The other half the time we just didn't have the money to pay all the bills. There would be times when I would be sleeping in the family car and we would be right outside of my high school, that would just save us gas. It's a crazy way to go to high school as soon as the door's open and go to the gym and take a quick shower so that I could look refreshed and ready to go for school and be high achieving. It didn't really hit me how abnormal my life was until I got to college and people started asking, "Well, where are you from? How do you do?" and then hearing about all these adventures that lot of my colleagues had. They would just go to Egypt for a family vacation or go over here, do over there. I kept thinking, wow, none of that has a parallel in my life. I'm struggling to make it. It has always felt, at least up to that point, that I had to do 10 times as much just to be on par, but I wouldn't want to let that show.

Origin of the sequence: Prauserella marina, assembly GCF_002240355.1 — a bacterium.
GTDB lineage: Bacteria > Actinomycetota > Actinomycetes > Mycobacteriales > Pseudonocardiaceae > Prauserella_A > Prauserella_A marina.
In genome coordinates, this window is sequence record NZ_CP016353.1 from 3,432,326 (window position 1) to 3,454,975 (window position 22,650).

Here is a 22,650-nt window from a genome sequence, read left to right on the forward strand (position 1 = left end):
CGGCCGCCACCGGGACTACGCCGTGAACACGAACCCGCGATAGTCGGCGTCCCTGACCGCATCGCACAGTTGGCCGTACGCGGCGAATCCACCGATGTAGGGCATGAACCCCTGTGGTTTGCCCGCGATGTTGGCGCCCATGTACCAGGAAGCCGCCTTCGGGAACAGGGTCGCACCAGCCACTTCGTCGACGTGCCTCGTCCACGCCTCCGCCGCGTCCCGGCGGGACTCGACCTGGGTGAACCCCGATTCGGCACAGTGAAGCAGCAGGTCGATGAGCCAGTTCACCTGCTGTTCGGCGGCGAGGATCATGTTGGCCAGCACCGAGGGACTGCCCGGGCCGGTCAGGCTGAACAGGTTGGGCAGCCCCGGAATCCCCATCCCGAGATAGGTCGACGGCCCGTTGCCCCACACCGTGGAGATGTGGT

Through the arc of trauma and just surviving and having the grit, I surprised myself that I could still be silly and I could still be capable of love, both to others and myself, and that I didn't lose that, because I could very easily see a pathway where I took a different direction. Somehow through it all I was able to really find a sanctuary in education. It was an escape for me, and that's really how I think managed to make it all work.

Lisa Bodnar:

Given that you were a kid that was crossing the southern border twice a day, every day, what people are calling the crisis on our Southern border right now and with family separation, would you share, and it's okay if you don't want to, but would you share how that impacts you, given that you were a kid crossing back and forth?